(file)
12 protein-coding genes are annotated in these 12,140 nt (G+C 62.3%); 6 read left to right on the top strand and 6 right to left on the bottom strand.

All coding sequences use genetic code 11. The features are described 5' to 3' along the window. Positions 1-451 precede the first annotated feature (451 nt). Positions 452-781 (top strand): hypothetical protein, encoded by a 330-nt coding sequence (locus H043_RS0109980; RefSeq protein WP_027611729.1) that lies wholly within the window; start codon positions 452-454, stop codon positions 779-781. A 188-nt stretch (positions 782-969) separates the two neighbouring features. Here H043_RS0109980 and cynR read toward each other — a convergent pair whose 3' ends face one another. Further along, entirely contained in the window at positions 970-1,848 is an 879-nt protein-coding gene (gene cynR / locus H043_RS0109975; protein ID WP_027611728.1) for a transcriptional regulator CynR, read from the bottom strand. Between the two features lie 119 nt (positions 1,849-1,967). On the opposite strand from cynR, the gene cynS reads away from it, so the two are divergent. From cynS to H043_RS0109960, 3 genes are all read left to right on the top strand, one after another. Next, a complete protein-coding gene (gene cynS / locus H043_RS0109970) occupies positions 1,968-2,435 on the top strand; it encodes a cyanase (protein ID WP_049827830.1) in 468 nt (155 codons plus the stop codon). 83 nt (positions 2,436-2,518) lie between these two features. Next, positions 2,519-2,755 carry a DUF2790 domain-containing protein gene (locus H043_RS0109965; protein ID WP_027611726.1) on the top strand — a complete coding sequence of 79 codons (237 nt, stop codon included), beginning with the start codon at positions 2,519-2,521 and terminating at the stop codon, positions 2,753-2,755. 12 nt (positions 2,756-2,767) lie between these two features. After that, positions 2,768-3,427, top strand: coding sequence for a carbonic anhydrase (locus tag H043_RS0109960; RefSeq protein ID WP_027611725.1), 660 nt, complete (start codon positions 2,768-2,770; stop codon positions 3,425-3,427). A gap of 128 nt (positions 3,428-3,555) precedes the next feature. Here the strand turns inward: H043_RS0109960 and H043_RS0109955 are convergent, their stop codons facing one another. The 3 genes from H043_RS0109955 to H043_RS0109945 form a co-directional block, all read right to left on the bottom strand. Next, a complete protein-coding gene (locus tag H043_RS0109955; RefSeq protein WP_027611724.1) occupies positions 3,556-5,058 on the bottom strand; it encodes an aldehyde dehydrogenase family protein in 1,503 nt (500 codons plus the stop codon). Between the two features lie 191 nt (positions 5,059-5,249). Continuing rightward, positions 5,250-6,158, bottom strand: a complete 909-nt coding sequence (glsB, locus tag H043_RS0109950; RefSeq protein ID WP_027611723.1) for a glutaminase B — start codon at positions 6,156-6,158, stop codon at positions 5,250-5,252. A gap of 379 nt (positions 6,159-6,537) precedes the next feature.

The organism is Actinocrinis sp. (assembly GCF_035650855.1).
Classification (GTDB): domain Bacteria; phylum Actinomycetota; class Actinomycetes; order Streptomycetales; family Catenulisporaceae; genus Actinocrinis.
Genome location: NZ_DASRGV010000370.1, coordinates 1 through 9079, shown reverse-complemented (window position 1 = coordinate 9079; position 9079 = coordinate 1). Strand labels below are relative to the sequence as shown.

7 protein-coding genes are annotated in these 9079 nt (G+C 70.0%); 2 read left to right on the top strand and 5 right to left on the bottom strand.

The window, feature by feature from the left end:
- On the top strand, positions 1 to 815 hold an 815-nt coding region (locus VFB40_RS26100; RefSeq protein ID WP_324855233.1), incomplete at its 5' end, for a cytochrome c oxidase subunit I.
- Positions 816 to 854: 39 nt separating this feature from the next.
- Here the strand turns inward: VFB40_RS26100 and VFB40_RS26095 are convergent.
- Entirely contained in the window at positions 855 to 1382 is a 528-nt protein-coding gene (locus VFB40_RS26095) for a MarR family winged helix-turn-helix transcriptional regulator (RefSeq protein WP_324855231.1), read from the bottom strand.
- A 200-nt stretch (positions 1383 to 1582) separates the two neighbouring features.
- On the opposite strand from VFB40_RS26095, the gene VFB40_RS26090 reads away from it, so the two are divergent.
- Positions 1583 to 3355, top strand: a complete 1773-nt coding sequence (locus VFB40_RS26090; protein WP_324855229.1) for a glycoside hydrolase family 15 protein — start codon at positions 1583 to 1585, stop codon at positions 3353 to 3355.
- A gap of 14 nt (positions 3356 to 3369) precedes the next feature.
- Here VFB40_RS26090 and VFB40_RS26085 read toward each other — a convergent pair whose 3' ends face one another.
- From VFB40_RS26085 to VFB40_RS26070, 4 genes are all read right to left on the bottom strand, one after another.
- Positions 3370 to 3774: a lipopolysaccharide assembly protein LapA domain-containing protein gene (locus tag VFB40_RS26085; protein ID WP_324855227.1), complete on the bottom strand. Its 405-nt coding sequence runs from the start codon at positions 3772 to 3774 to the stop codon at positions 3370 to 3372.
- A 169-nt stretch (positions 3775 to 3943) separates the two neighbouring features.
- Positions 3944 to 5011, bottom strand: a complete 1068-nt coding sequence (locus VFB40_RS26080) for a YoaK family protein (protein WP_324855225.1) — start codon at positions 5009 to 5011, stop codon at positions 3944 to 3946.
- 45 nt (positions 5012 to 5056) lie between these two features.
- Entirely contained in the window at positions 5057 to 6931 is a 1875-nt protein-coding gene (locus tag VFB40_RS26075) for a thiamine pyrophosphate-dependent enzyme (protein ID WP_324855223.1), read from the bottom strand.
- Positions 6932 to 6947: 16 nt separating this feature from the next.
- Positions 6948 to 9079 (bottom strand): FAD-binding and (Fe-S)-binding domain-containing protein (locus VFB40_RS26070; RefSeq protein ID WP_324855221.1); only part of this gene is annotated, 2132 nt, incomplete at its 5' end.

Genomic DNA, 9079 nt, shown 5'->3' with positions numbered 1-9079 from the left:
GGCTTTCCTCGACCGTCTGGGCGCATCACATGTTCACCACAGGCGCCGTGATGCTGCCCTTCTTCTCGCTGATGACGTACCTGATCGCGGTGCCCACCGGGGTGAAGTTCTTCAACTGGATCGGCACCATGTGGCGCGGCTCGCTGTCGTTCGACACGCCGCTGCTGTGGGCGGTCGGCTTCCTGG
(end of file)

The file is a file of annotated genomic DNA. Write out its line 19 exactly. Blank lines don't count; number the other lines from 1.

- A 169-nt stretch (positions 3775 to 3943) separates the two neighbouring features.